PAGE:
Mancini celebrates ‘extraordinary’ victory of Italy over Belgium

Italy defeated Belgium 2-1 in a pulse-pounding Euro 2020 quarter-final in Munich on Friday to set up a last-four clash with Spain, who needed penalties to beat 10-man Switzerland.

Lorenzo Insigne’s brilliant attack proved to be the winner for Italy, who extended their unbeaten national record to 32 games.

The men of Roberto Mancini will face Spain in the first semi-final at Wembley on Tuesday.

“We deserved to win. The players were extraordinary,” Italian coach Mancini told Rai.

“Obviously we suffered the last 10 minutes because we were tired. They were good, we could have scored a few more goals.”

Belgium and Italy were the only sides to win all 10 matches in qualifying and the only teams along with the Netherlands to win every match in the group stage.

The Azzurri, whose only European title was in 1968, got off to a good start and thought they had struck first when Leonardo Bonucci put the ball into the net, before VAR ruled out the goal for offside.

Nicolo Barella gave Italy the lead in the 31st minute with a fine solo goal, looking in between two defenders and hammering a shot into the far corner past Thibaut Courtois.

The Italians were in dreamland when Insignia curled a stunning long-range attack into the top corner shortly before halftime.

But Belgium gave themselves hope in first-half stoppage time with a penalty from Romelu Lukaku after Jeremy Doku was pushed into the penalty area by Giovanni Di Lorenzo.

The Belgians had their moments in the second half, with Lukaku denied by a desperate last-ditch defence.

Doku shot over after a dizzying run as the world’s top-ranked side mounted the pressure, but Italy held on to reach the semi-finals for the sixth time.

Spain defeats brave Swiss

Earlier on Friday, Spain, champions in 2008 and 2012, defeated Switzerland 3-1 on penalties after their Saint Petersburg quarter-final finished 1-1 at the end of extra time, with Mikel Oyarzabal scoring the winning kick.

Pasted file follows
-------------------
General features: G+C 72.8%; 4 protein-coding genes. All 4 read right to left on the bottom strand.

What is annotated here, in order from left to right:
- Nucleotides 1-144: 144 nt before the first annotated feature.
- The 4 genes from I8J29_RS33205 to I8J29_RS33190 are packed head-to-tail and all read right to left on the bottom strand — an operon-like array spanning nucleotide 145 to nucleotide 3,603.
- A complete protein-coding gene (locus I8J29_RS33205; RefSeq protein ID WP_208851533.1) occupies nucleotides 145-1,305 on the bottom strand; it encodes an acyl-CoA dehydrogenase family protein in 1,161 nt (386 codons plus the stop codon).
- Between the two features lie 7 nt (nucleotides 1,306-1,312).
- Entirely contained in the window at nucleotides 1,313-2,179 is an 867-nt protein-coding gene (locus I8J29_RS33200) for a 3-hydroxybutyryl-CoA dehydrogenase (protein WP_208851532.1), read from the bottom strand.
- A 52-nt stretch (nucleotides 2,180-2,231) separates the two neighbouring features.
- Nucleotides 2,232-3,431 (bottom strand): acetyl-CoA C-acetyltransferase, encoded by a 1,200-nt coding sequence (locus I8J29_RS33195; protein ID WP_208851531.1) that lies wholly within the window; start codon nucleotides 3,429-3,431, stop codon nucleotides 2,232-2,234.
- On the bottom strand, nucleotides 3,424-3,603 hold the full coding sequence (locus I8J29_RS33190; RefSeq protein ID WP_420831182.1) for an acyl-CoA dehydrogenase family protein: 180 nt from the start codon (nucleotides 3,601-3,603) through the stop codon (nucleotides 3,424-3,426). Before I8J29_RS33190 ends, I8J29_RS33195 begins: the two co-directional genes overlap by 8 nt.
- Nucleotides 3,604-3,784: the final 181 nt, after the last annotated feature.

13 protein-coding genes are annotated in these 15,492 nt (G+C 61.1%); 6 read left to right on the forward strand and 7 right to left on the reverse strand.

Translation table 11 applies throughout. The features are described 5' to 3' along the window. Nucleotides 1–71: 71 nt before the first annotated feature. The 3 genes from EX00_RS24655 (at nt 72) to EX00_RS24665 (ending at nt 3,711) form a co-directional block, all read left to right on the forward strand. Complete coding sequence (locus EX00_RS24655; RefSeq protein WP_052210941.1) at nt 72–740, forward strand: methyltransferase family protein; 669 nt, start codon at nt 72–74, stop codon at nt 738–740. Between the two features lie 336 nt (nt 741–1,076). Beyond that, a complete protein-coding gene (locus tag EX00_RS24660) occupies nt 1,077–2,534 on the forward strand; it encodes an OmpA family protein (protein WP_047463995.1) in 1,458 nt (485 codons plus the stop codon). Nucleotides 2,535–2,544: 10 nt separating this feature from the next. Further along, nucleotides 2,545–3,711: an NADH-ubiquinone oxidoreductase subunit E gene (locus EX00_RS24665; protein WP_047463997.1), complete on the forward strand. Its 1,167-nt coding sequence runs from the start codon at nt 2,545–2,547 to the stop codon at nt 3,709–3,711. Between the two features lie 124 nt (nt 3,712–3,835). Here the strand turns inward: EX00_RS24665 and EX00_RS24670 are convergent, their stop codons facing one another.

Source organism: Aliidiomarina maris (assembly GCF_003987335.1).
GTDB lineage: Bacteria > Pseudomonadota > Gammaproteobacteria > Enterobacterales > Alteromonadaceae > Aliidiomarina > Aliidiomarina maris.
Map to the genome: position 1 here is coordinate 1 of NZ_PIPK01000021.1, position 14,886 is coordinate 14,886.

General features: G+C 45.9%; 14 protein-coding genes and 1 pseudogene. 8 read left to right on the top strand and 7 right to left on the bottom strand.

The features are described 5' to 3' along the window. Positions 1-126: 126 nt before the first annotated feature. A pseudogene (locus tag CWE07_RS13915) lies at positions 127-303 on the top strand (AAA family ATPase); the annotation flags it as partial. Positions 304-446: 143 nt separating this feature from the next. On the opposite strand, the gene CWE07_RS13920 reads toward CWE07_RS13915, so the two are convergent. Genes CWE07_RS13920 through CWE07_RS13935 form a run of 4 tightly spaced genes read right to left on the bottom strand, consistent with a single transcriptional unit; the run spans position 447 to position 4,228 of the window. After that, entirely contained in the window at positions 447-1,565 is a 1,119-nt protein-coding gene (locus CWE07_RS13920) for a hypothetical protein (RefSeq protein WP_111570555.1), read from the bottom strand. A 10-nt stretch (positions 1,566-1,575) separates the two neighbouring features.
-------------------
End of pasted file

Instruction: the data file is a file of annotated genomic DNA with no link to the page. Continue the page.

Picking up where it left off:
Luis Enrique’s side looked to slip as Jordi Alba’s shot deflected off Denis Zakaria for an own goal to put Spain ahead in the eighth minute.

However, the Swiss had caused a sensation by knocking out world champions France in the last 16 and they fought back to equalize midway through the second half when a disastrous defensive mix-up between Spanish centre-backs Aymeric Laporte and Pau Torres enabled Xherdan Shaqiri suggested to score .

Switzerland then held on to extra time after midfielder Remo Freuler was sent off in the 77th minute for a challenge on Gerard Moreno.

They had converted all five penalties in the shoot-out against France and this time they got a lead when Sergio Busquets hit the post with Spain’s first try.

Rodri also failed to score for Spain, but Unai Simon saved from Fabian Schaer and Manuel Akanji before Ruben Vargas passed.

Virus Concerns in Russia

Oyarzabal’s kick allowed Spain to move on and help dispel the memory of their penalty defeat in the last 16 of the 2018 World Cup against the hosts in Russia.

“Unai (Simon), I’ve seen him save a lot of penalties at Athletic Bilbao, and I see him training with us… he’s a specialist,” said Spanish boss Luis Enrique.

Friday’s game went on in St Petersburg despite major concerns about an increase in coronavirus cases in the Russian city fueled by the Delta variant.

Earlier on Friday, Russia reported 679 deaths from the coronavirus in the past 24 hours, marking a pandemic-high number of fatalities for the fourth day in a row. Saint Petersburg recorded 101 deaths.

Nearly 25,000 spectators watched the match at the Krestovsky Stadium, which has welcomed some of the largest crowds allowed at this pandemic-stricken European Championship.

The remaining quarter-finals will be played on Saturday, when England – fresh from beating Germany – will face Ukraine in Rome.

England may not have many fans at the Stadio Olimpico due to Italy’s coronavirus rules, meaning all arrivals from the UK will have to quarantine for five days.

Denmark will play against the Czech Republic in Baku, exactly three weeks after Christian Eriksen’s cardiac arrest in the Danes’ first match at the tournament.

Eriksen was released from the hospital less than a week after his collapse after a defibrillator was implanted to regulate his heart rate, and without him, Kasper Hjulmand’s team has gathered to reach the final eight.

“We will play with the heart of Christian Eriksen. He is still the heart of the team and with that heart and without fear we will try,” said Hjulmand.


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